David Speyrer was interviewed for his job at Valve on the day the original Half-Life went gold in late 1998. He started working there soon after, just as Half-Life 2 began its lengthy development. Since then, he’s risen through the ranks from programmer to project lead. Now, David talks us through some of the processes that led to Half-Life 2: Episode Two being the remarkable game it is. Warning: if you haven’t played Episode Two yet, there are spoilers ahead.
Has Episode Two taken you anywhere near where you’d thought the games would head after Half-Life 2? The escape-from-the-city buddy story?
David Speyrer: No. Well, during Half-Life 2’s development, there were times when it was incredibly difficult to predict what the product would look like at the end.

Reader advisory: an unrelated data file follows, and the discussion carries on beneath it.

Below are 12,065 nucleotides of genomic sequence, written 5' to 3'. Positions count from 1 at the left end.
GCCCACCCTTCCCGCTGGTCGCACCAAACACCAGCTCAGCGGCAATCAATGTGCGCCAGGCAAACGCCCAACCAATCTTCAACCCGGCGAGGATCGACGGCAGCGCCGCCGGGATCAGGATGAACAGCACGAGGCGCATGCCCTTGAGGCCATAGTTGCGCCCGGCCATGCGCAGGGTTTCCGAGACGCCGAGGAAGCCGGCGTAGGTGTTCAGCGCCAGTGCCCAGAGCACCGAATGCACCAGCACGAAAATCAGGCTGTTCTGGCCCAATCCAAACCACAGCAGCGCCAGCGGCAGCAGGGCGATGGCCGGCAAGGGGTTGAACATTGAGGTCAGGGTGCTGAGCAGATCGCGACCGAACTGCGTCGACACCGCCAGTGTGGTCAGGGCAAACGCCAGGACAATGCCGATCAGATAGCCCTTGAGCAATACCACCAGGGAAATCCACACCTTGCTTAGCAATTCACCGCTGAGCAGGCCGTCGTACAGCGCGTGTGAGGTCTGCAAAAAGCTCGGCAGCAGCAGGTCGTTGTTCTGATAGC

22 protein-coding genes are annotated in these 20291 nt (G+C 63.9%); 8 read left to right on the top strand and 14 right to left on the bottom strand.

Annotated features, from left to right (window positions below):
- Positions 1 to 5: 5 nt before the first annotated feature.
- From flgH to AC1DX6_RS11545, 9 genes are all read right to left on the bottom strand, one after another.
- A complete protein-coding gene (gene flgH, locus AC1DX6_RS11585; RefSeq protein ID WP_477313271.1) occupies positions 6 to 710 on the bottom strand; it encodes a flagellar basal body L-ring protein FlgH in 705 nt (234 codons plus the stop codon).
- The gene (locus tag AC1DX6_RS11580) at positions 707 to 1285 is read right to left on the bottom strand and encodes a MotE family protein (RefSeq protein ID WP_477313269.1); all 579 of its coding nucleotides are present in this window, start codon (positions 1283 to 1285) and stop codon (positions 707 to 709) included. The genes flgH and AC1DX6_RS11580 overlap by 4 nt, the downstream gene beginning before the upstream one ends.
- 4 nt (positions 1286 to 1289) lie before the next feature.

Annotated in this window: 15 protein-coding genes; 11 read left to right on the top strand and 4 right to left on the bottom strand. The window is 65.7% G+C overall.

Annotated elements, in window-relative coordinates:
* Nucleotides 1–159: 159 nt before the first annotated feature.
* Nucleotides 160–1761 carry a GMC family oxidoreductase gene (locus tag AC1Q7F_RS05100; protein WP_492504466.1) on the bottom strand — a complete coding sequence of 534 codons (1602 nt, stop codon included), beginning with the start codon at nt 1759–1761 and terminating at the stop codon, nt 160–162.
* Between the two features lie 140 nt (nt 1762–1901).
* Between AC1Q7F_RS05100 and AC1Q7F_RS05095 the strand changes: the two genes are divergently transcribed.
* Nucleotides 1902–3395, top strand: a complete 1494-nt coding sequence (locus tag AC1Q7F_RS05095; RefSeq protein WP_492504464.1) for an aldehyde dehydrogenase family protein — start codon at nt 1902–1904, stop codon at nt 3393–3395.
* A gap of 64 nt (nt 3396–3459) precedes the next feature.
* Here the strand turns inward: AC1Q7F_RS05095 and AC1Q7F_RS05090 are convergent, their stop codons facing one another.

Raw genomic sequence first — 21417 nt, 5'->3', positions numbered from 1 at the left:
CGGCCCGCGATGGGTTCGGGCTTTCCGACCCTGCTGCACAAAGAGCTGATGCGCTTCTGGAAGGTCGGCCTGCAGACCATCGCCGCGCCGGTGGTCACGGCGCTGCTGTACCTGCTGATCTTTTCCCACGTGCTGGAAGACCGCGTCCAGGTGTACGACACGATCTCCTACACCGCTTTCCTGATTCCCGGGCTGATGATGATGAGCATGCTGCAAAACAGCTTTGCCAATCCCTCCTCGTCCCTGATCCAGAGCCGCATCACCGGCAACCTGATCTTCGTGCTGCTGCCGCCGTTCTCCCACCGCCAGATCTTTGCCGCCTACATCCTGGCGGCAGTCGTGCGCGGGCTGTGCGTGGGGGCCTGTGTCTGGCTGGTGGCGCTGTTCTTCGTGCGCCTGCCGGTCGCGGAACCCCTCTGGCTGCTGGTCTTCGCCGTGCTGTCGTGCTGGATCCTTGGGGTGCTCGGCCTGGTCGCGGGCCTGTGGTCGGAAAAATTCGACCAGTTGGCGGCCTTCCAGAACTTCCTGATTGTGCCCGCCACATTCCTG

That’s part of the huge monolithic development cycle- they feel very unpredictable. At the beginning of Episode One, we did have a pretty good road map story-wise of where we wanted to go, broadly speaking. We knew we wanted to get to the event which concludes Episode Two. We didn’t know all the details of how to get there, and a lot of that’s driven by gameplay experiments- what succeeds and what fails directs the story quite a bit.
But we had a story to tell about Advisors and about Alyx and about the struggle of the Resistance versus the Combine. We had goals for things like setting- wanting to take players into more open environments. The final battle is an example of a scenario we were interested in exploring. Really broad, non-linear combat with a freeform epic feel. But no, we couldn’t predict Episode Two as clearly back then.